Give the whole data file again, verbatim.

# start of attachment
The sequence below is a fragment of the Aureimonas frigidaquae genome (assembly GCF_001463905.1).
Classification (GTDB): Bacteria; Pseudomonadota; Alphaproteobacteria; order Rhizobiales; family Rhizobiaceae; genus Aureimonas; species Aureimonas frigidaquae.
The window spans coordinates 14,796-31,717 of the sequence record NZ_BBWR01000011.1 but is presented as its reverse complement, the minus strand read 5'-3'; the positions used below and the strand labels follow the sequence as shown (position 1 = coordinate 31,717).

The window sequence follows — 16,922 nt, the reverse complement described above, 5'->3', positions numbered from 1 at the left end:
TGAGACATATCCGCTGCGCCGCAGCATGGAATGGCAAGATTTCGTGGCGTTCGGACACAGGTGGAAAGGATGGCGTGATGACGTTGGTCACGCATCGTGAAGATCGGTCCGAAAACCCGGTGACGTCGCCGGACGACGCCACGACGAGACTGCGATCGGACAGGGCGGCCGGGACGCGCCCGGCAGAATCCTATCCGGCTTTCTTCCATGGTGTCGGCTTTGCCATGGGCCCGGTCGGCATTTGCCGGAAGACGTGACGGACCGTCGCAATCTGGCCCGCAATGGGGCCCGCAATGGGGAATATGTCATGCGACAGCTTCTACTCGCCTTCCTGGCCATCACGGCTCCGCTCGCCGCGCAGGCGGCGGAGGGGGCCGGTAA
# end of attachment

The sequence below is a fragment of the Aureimonas frigidaquae genome (assembly GCF_001463905.1).
Classification (GTDB): Bacteria; Pseudomonadota; Alphaproteobacteria; order Rhizobiales; family Rhizobiaceae; genus Aureimonas; species Aureimonas frigidaquae.
The window spans coordinates 14,796-31,717 of the sequence record NZ_BBWR01000011.1 but is presented as its reverse complement, the minus strand read 5'-3'; the positions used below and the strand labels follow the sequence as shown (position 1 = coordinate 31,717).

The window sequence follows — 16,922 nt, the reverse complement described above, 5'->3', positions numbered from 1 at the left end:
TGAGACATATCCGCTGCGCCGCAGCATGGAATGGCAAGATTTCGTGGCGTTCGGACACAGGTGGAAAGGATGGCGTGATGACGTTGGTCACGCATCGTGAAGATCGGTCCGAAAACCCGGTGACGTCGCCGGACGACGCCACGACGAGACTGCGATCGGACAGGGCGGCCGGGACGCGCCCGGCAGAATCCTATCCGGCTTTCTTCCATGGTGTCGGCTTTGCCATGGGCCCGGTCGGCATTTGCCGGAAGACGTGACGGACCGTCGCAATCTGGCCCGCAATGGGGCCCGCAATGGGGAATATGTCATGCGACAGCTTCTACTCGCCTTCCTGGCCATCACGGCTCCGCTCGCCGCGCAGGCGGCGGAGGGGGCCGGTAA